Monday, June 18, 2007

Stealthy Strength

While the broader market paused on quiet trade Monday, leading stocks stealthily charged ahead.

In a sign that sellers remain scarce, the NASDAQ closed flat as volume tumbled a whopping 28%. Low-volume sessions offer great opportunities for bears to gangtackle prices lower. However, the opportunity slid by as institutional investors saw little reason to unwind their positions.

As a result, even though market internals were slightly negative and oil edged higher, the SPX spent the day trading in a 5-point range. This type of quiet consolidation is textbook behavior after last week's big move.

In fact, Monday's calm masked the fact that, beneath the surface, the rally rumbled on. Not only did News Highs trounce New Lows, 428-90, but the IBD100 had a field day. It tacked on another 0.6% as 52 of 100 stocks moved up. Even better, an impressive 34 stocks hit record highs. Not bad action for a day that saw the RUT slip 0.2%.

The technical indicators on the chart below describe an index that appears low on gas. MACD, stochastics, ADX, OBV and MFI have all seen better days. However, price stubbornly refuses to cooperate and move lower. The bullish perspective is that the market has just experienced an 8-week "mini-correction", and has now begun a fresh leg higher. Leading stocks are certainly suggesting this, as are options, the VIX, bonds, market internals and foreign markets.

If price does continue higher, ironically the "out of gas" indicators below suddenly become indicators with "room to run". Of course if this happens, countless individual investors' skulls will explode, but that's another story altogether.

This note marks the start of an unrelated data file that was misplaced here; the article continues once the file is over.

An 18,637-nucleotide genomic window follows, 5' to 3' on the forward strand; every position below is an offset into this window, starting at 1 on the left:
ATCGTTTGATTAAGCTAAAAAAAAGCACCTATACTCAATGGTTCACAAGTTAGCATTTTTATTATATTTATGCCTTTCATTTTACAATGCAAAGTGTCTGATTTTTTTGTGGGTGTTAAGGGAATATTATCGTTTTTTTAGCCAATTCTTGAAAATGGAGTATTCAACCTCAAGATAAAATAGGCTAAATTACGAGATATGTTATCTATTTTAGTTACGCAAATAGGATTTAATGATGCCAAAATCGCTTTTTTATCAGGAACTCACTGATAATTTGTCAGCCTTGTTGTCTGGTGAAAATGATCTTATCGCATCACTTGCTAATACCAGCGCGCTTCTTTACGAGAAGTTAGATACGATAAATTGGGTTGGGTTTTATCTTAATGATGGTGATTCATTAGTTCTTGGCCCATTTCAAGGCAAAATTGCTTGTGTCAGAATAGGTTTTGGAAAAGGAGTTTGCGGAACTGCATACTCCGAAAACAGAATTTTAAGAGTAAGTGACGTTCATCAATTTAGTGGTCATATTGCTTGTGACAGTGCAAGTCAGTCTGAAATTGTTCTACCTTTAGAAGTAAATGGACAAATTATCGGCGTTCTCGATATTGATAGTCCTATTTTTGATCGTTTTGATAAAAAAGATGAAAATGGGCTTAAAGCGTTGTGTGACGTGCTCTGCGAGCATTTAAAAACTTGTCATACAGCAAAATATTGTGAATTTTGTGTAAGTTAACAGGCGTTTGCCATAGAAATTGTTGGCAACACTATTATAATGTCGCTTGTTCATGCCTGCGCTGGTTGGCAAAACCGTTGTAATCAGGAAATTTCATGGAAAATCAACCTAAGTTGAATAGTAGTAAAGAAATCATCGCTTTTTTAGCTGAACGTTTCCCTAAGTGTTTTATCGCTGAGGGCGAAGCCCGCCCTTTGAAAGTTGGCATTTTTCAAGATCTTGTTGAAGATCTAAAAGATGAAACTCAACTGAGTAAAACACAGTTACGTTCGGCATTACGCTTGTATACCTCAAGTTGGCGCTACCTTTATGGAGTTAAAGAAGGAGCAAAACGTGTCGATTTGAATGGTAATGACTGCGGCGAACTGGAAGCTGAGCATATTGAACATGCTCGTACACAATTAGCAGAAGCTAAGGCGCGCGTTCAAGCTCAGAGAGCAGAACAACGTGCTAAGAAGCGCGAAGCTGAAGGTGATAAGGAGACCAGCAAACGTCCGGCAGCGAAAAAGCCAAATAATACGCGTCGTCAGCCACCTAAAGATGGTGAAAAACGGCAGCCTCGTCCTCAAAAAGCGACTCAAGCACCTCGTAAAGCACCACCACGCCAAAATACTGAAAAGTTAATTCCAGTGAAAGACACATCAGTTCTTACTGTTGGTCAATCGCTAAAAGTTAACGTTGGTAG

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Treasury yields slid another 3 BP on Monday, but equities were very ho-hum about this development. If this seems odd to you, consider this fishy stat: in the past nine sessions, as Darth Yields climbed 3.4%, the Banks have climbed 2.7%!

If you throw in the positive yield curve and new NASDAQ high, the evidence mounts that the recent bond selloff wasn't driven by concerns of a Fed policy change or some unexpected inflation debacle. Instead, the bond market is adjusting itself to "no recession" and continued economic growth. Given the recent equity gyrations, it's ironic that both adjustments are good for stocks, and helps explain last week's stock rally.

The BKX and 10-year are included below. For the record, the days of yields with a "4" handle are probably over, but this shouldn't trouble the stock market significantly.

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Two weeks ago, I mentioned that backtesting the TOF Ratio revealed that the first negative crossover produced a warning sign, not a Sell signal. This seems to be the case yet again. Call buying produced a positive crossover for the TOF Ratio on Monday, and the Ratio looks poised for more improvement.

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Housing woes will be center stage on Tuesday, and it's unlikely anyone is expecting good news. Though the mainstream press will likely blame any market weakness on putrid housing starts and permits, look for better causes.

Also, look for heavy selling. For now, there are few signs of a market top, but tomorrow's a new day.

Until then, have a great evening.



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